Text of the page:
Lux-Pain Review
Lux-Pain box art
System: DS Review Rating Legend
Dev: Killaware 1.0 - 1.9 = Avoid 4.0 - 4.4 = Great
Pub: Ignition Ent. 2.0 - 2.4 = Poor 4.5 - 4.9 = Must Buy
Release: March 24, 2009 2.5 - 2.9 = Average 5.0 = The Best
Players: 1 3.0 - 3.4 = Fair
ESRB Rating: Teen 3.5 - 3.9 = Good
Plain-Sux
by Adam Brown

Let me just start off by saying that I had absolutely no exposure to Lux-Pain before I received a copy to review. As with most games that I'm unfamiliar with, I'll take some time looking over the box in an attempt to deduce what to expect before jumping headlong into playing the title. Based on the moody looking anime scene represented on Lux-Pain's box, I narrowed my expectations down to either some sort of an RPG or an action game, with a slight leaning towards an RPG.

Lux-Pain screenshot

Checking out the back of the box only solidified my preconception of it being an RPG, or so I thought, showing screens with large characters conversing through the use of dialogue boxes. However, after popping the game into my DS and playing it for countless hours, I'm still not quite sure how best to label this title.

On one hand, Lux-Pain is a lengthy experience complete with a long list of characters, tons of dialogue, a confusing storyline, and even some leveling up. However, while all of these things would normally be telltale signs of an RPG, Lux-Pain turns out to be something else entirely. What that something else is I'm still not particularly sure, but I can definitely say without any shred of doubt that I did not enjoy most of my time spent with Lux-Pain for a variety of reasons.

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The largest and most detrimental obstacle standing between me and enjoying Lux-Pain was its story and how it is told. The story revolves around the game's main character Atsuki Saijo. Atsuki is a member of an underground task force known as FORT, who is seeking out some sort of evil known as SILENT that is responsible for a rash of unexplained suicides. To get to the bottom of this threat and prevent more deaths, Atsuki needs to make use of his, ugh, telepathic powers and must, double ugh, go undercover at a local high school to gather information.

Lux-Pain screenshot

Lux-Pain actually has you traveling all over Kisaragi, although you typically won't really have any idea why you're going to any of the game's locations. One minute you'll be talking with a little girl and a dog in an alley about some guy who has been killing animals and the next you're being confronted by two drunken girls in front of a hamburger shack who really have nothing useful to convey. But sadly, even if there is no valuable information to be had within this, and many other similar exchanges throughout the game, you'll still be forced to sift through the plethora of these idle conversations regardless.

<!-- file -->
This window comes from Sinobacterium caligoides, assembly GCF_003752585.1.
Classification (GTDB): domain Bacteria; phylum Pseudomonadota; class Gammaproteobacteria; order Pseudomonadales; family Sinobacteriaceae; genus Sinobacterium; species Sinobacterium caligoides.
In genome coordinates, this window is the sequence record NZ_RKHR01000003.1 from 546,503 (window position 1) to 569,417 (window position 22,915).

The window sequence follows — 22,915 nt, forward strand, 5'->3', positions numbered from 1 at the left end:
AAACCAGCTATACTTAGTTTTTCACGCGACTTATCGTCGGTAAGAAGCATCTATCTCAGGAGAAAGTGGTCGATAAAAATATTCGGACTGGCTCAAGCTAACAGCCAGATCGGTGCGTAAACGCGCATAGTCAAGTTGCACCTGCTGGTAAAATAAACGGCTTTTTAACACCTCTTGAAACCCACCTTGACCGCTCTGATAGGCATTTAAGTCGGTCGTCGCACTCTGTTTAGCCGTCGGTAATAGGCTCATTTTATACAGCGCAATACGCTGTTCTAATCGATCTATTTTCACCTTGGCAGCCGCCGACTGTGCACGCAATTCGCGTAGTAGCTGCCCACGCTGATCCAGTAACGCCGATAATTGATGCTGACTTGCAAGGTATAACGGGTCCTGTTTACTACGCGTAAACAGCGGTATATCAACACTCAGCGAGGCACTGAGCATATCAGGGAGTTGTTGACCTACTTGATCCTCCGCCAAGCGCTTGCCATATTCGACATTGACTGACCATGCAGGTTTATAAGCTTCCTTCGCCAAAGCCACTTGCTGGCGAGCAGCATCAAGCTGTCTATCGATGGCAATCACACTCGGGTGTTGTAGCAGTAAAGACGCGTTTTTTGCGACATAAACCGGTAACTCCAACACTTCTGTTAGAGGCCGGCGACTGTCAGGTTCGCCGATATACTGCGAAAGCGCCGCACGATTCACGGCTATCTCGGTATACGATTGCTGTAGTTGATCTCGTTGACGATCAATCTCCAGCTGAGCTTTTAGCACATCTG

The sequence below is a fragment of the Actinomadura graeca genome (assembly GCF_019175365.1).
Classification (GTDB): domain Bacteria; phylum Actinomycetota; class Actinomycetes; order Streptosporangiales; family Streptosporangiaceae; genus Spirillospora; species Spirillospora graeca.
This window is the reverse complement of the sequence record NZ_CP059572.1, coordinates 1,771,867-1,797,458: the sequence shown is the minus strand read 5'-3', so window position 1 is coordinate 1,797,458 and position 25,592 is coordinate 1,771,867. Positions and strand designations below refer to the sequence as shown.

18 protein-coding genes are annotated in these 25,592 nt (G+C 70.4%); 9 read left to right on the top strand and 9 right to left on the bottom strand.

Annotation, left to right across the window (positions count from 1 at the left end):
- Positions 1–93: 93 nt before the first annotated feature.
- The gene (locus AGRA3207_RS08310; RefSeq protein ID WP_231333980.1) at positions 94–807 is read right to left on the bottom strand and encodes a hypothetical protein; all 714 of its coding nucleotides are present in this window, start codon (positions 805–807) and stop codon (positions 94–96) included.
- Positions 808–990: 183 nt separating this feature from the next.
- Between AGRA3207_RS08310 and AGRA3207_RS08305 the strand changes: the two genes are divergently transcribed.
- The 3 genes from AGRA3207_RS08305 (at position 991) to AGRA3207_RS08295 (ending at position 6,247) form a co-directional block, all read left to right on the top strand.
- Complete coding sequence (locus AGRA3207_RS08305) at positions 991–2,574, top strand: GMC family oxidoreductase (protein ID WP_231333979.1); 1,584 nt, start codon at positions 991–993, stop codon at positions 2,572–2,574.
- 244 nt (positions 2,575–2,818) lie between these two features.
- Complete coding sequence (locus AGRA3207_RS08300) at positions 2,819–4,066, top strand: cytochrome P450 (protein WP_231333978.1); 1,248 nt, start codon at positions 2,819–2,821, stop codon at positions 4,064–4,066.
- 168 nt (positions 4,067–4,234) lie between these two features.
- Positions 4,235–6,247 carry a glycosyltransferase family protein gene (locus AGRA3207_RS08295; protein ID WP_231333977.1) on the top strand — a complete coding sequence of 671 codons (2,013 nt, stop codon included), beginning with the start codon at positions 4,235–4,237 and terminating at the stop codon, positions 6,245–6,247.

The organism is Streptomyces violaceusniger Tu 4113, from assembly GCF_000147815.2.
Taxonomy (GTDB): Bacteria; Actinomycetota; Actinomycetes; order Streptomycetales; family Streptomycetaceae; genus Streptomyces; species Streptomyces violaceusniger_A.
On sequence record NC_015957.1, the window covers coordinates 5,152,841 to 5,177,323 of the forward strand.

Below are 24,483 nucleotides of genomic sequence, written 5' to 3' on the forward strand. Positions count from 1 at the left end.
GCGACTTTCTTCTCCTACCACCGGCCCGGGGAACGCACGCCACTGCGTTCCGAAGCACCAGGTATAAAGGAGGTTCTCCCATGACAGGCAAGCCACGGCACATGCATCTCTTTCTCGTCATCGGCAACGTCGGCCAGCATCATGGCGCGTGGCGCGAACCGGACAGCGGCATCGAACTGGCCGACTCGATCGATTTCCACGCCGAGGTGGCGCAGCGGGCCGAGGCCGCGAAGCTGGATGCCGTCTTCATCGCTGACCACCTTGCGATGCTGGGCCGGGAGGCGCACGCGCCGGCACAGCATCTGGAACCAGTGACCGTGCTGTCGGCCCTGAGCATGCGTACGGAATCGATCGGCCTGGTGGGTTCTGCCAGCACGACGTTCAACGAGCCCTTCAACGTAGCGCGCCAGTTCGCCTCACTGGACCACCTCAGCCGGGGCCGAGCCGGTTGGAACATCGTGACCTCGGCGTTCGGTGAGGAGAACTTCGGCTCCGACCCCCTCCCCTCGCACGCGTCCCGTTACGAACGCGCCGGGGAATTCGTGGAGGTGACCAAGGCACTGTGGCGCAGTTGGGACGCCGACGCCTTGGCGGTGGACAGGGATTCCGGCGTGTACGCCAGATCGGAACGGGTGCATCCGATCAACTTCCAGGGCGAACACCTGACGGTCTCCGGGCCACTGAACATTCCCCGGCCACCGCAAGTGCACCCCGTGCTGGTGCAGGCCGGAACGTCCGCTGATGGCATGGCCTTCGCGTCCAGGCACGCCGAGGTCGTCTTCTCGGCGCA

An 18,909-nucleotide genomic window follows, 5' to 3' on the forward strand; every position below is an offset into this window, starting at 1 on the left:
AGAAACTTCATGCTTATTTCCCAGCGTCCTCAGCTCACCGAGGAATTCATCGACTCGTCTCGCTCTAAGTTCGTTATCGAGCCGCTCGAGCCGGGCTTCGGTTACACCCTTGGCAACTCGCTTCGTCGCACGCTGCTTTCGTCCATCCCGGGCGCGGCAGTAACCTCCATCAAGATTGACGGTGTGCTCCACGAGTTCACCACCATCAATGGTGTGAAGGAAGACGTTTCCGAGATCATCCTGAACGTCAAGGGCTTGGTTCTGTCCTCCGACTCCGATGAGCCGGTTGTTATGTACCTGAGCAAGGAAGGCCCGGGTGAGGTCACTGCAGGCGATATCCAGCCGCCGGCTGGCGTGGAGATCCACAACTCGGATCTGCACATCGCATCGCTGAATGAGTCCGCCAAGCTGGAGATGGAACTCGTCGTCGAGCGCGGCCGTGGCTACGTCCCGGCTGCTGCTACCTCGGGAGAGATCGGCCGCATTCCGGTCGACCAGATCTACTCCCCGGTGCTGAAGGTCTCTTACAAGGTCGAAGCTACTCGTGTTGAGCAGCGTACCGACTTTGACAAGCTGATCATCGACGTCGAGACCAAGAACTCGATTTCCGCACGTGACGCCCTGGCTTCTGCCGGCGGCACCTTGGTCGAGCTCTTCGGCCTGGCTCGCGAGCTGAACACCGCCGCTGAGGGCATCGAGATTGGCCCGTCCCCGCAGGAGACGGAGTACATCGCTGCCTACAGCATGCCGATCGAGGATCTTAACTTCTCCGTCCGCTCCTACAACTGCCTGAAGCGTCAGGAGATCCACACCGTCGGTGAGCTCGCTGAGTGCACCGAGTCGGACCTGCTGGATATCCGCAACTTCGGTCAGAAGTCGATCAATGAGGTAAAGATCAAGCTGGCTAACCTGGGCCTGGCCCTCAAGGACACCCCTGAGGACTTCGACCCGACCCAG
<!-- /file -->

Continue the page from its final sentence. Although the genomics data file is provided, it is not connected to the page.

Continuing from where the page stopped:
In fact, these discussions make up about ninety-five percent of Lux-Pain's "gameplay." So, to make sure you know exactly what you're getting yourself into, I'll describe the process of "playing" the game in better detail. First, you need to use your stylus to choose a quadrant of the city, usually whichever place that happens to be illuminated. Next, you'll choose a more specific destination such as a cafeteria or the front of the school. After this, a random anime character will confront you and it is up to you to wait for their dialogue box to fill with text and then tap it to continue on with the conversation. You'll often need to repeat this last step for a good five to ten minutes depending on just how longwinded your current companion happens to be. This becomes even more frustrating when you factor in the numerous pointless conversations that constantly transpire as well as the ones that do attempt to progress the story but are so convoluted and confusing that reading them does no good anyway.

Lux-Pain screenshot

Your occasional treat for suffering through these countless chats is that every so often the dialogue can be followed by a sigma symbol appearing on the screen. Tapping this letter from the Greek alphabet will allow you to take part in a tiny, timed mini-game where you'll be searching for Shinen. Shinen are worms that reside in environments and characters that need to be extracted so that Atsuki can use them to gain insight into the current situation.

Screenshots / Images
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